Skip to main content

The Business Owner’s Conundrum: How Buying Workers’ Comp Insurance Relates to Buying Gasoline in A Seller’s Market

Buying workers’ compensation insurance is a lot like purchasing gas for your vehicle. Your company is a car with an empty tank and insurance carriers are gas stations looking to win your business.

Gas stations (insurance carriers) are homogeneous – the only real differences between them are their logos and the fuel costs. Gas stations understand that price is the main reason someone would choose to fill up at their pump rather than the pump across the street. Yes, a handful of individuals might choose them for other reasons; clean bathrooms, good snack selection or even lottery winning success. However, we can all agree that the main reason is their lower price of fuel.

Automobiles (companies), on the other hand, are heterogeneous. Nowadays, automakers try to feed America’s appetite for individualism and materialism by providing unique vehicles for people. At times, it is rare to find two cars of the same make, model, year, and color driving down the same road. In addition to the differences in the vehicle’s shape and size, they are also unique by their MPG’s. For this example, your car’s efficiency is an extremely important characteristic if you want to save money at the pump.

Gas Prices on The Rise

You may have noticed recently that gas prices are very high. In fact, they haven’t been this high since 2014. If you look at a chart that plots gas prices over time, you will see that the line is parabolic (cyclical). Without getting into an economics lesson, this chart is simple to explain: The variation in gas prices is caused by supply, demand, and geopolitical factors. Oil prices go through cycles of highs and lows, and at this moment in time, we are trending upward. This pattern is ubiquitous in our society; common examples include the stock market, inflation, house prices, and INSURANCE RATES.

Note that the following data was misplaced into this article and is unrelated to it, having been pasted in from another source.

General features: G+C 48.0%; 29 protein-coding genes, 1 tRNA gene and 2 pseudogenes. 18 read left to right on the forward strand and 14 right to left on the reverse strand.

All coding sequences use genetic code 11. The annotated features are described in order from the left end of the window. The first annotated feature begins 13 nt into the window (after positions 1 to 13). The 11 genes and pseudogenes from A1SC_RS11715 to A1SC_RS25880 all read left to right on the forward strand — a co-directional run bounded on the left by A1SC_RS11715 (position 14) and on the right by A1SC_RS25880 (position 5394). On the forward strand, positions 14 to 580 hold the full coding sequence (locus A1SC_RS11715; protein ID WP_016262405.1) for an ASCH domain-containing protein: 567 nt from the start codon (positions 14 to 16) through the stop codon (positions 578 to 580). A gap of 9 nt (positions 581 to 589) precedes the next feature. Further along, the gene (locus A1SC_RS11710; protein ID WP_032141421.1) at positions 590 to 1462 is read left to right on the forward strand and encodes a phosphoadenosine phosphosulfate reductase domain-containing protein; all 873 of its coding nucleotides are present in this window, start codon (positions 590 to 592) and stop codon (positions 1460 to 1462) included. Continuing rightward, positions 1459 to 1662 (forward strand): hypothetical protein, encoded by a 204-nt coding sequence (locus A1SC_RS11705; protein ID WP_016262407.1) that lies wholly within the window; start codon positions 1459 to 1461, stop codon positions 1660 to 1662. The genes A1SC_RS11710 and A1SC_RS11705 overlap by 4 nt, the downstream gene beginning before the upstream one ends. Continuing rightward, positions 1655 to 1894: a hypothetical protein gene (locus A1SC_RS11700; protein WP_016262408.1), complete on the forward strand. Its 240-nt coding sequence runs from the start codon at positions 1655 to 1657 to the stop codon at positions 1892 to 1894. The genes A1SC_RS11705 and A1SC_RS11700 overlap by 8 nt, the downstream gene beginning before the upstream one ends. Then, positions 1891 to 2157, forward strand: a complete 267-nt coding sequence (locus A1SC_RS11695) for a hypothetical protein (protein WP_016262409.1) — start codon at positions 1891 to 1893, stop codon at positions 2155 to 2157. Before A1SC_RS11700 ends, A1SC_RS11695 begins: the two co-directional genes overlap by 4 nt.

Did you know that we are in what is defined as a hardening market for insurance rates? We last saw this cycle in the early 2000s. Some describe this cycle as an ‘underwriter-driven hard market.’ While there are many factors for the increase in rates, the main reasons include: Catastrophic losses, the rise of social inflation (litigation), COVID, and interest rates.

At this point, you may have a good idea of where this example is going. Let’s finish setting the stage.

Filling Up the Tank

You are driving to work, and your gas light comes on – it’s time to stop for gas. Where should you fill up? On the left-hand side of the road, Gas Station A is advertising prices that are a few cents less than its competitor across the street, on the right-hand side of the road. For obvious reasons, you decide to pull into Gas Station A to save some money.